The three factors considered that is, time after the commencement of drainage, soil and fungicide concentrations were all significant in their effects on the copper concentration of the leachate (p < 0.01). On the average, the concentration of copper in the leachate from soil columns containing Egbeda soil was 1.77 mg/L, while the concentration was 2.11 mg/L for Apomu soil. This is expected because Apomu soil has more macro pores that will permit mobility of water and solute than Egbeda soil. On the average, the concentrations of copper in the leachate  were  1.19,  2.82  and  3.31 mg/L  for  fungicide concentrations of 1.875, 3.75 and 7.5 g/L, respectively for Apomu soil, while the concentrations of copper in the leachate for Egbeda soil were 1.27, 1.95 and 2.10 mg/L for fungicide concentrations of 1.875, 3.75 and 7.5 g/L, respectively.
 
According to Duncan multiple range test, these three leachate concentrations of copper as affected by the applied fungicide concentrations were significantly different from one another. These leachate concentrations reduce to 1.27, 1.95 and 2.10 mg/L for the three different fungicide concentrations, respectively when the soil in the columns was Egbeda soil. The concentrations of copper in the leachate when the applied fungicide concentrations were 3.75 and 7.50 g/L are not significantly different  (p < 0.05).  However,  these two leachate concentrations of copper are significantly different from the leachate concentration when the applied fungicide concentration was 1.875 g/L. Moreover, the three fungicide concentrations considered in this work were significantly different in their effect on the concentration of copper in the leachate.
 
Leaching of the columns with second Fungicide application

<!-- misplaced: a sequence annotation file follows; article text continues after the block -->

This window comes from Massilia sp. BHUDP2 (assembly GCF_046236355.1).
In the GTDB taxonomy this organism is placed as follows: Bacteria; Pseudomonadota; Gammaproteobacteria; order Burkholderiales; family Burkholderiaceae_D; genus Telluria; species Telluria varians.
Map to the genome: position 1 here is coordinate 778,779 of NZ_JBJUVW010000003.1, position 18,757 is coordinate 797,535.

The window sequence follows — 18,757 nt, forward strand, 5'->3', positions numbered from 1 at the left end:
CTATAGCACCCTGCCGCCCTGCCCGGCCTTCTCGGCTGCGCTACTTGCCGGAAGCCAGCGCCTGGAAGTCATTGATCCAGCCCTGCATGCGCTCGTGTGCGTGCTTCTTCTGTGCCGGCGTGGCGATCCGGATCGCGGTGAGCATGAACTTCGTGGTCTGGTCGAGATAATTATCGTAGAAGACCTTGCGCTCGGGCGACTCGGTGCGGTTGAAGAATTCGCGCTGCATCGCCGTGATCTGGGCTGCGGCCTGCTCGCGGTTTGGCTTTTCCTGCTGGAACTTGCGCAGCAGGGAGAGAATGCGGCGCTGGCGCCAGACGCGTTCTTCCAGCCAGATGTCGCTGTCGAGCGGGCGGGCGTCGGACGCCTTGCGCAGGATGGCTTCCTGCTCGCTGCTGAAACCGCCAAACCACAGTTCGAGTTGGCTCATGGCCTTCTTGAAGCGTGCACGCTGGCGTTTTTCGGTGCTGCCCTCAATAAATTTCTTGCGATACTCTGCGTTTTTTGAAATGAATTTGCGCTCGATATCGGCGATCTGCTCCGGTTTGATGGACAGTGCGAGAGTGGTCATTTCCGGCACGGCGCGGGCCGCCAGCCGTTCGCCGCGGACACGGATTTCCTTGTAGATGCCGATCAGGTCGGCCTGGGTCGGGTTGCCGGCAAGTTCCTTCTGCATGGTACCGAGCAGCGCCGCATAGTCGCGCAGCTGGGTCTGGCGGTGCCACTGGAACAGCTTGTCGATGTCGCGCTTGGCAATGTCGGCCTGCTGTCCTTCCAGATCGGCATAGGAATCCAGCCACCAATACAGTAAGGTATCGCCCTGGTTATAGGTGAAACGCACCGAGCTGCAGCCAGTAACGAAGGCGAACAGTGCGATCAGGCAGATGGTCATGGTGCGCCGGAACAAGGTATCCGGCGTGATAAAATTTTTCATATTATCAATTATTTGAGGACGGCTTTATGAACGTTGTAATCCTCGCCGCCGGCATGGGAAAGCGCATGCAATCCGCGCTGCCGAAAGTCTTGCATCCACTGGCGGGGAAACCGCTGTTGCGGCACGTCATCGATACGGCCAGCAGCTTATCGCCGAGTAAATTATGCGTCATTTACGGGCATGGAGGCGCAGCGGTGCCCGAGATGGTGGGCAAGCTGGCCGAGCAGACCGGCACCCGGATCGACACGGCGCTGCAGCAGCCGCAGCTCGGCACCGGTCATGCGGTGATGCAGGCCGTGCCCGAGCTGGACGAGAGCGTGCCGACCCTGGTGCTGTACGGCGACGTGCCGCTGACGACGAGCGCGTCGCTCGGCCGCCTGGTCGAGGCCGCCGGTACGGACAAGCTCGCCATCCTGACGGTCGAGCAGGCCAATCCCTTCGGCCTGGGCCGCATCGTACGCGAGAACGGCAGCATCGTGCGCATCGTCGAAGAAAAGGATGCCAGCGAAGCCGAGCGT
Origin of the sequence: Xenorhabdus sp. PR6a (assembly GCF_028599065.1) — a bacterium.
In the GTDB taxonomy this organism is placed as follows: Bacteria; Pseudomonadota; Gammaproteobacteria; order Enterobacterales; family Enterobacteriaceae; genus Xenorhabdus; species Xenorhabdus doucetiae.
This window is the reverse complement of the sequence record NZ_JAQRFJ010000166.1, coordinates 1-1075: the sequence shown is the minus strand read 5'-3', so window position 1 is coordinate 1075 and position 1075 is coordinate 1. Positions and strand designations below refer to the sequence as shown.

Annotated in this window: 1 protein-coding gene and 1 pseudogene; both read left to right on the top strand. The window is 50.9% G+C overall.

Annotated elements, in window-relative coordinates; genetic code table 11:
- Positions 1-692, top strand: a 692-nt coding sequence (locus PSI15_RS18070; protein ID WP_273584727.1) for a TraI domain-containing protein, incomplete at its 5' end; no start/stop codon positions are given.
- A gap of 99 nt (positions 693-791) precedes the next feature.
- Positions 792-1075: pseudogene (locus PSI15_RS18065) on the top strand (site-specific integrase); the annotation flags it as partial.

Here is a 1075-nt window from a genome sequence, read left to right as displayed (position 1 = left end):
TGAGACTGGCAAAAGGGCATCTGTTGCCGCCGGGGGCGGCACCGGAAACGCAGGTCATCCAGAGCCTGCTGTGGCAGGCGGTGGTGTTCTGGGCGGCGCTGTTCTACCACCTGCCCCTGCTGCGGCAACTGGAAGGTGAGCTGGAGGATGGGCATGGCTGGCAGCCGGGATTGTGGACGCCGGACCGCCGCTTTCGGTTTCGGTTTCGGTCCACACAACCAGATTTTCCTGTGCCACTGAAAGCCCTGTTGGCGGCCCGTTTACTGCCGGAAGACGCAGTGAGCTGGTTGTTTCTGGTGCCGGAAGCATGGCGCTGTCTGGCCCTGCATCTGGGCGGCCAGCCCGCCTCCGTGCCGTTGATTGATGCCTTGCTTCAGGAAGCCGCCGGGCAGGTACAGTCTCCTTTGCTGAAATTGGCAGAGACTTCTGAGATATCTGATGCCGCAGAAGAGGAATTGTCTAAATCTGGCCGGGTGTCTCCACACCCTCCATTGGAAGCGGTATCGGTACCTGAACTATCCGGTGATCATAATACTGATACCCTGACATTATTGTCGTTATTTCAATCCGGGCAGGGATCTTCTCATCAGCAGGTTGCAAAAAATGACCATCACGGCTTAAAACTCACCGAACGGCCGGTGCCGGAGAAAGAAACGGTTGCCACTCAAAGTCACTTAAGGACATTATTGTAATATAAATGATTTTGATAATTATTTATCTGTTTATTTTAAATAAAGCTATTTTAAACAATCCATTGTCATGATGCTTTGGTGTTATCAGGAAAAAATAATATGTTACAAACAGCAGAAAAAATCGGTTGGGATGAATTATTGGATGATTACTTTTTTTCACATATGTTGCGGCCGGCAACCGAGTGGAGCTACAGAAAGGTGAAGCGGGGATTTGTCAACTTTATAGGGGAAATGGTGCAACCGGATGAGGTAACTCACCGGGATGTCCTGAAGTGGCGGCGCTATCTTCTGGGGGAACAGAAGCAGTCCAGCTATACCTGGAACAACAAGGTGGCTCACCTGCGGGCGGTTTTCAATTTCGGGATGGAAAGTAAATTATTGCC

Figure 3 shows the concentration of copper in the leachate as a function of time after the commencement of drainage for the second fungicide application. From Figure 3, the concentration of copper in the leachate from Egbeda soil columns increases from 0 mg/L at time 0 h to maximum of 1.08 mg/L at 78 h after the commencement of drainage after which the concentration of copper in the leachate begins to drop. For Apomu soil, the maximum concentration of copper in the leachate was recorded at time 66 h after the commencement of drainage.
 
All the three factors considered that is, time after the commencement of drainage, soil and fungicide concentrations were also significant in their effects on the copper concentration of the leachate (p < 0.01). It is interesting to note that on the average, the concentration of copper in the leachate  during  the  second  application fell from 1.77 mg/L for the first fungicide application to 0.70 mg/L of copper in the leachate during the second application for Egbeda soil. The same trend was observed for Apomu soil where the average copper concentration of the leachate was 1.54 mg/L as against 2.11 mg/L observed for the first fungicide application. It was also observed that the amount of leachate collected during the second fungicide application and simulated rainfall was less than that which was collected during the first application. This may likely be as a result of the blockage of soil pores caused by the fungicide particles during the first application  which  prevents  easy  flow  of the water and solute through the soil columns.
 
On the average, the concentrations of copper in the leachate during the second application were 1.42, 1.43 and 1.75 mg/L for fungicide concentrations of 1.875, 3.75 and 7.5 g/L, respectively for Apomu soil. According to Duncan multiple range test; fungicide concentrations 1.875 and 3.75 g/lt were not significantly different in their effects on the concentration of copper in the leachate. However, the two concentrations were significantly different in their effects from the fungicide concentration of 7.50 g/L. For Egbeda soil, the concentrations of copper in the leachate as affected by the fungicide concentrations of 1.875, 3.75 and 7.50 g/lt were 0.57, 0.65 and 0.89 mg/L, respectively. However, these three concentrations are significantly different (p < 0.05).
 
Leaching of the columns with third fungicide application
 
Figure 4 shows the concentration of copper in the leachate as a function of time after the commencement of drainage for the third fungicide application. From Figure 4, the concentration of copper in the leachate from soil columns containing Egbeda soil increases from 0 mg/L at time 0 h to maximum of 2.29 mg/L at 72 h after which the concentration begins to decline. For columns containing Apomu soil, the maximum copper concentration of 3.09 mg/L was observed at 66 h after which the concentration began to decline steadily.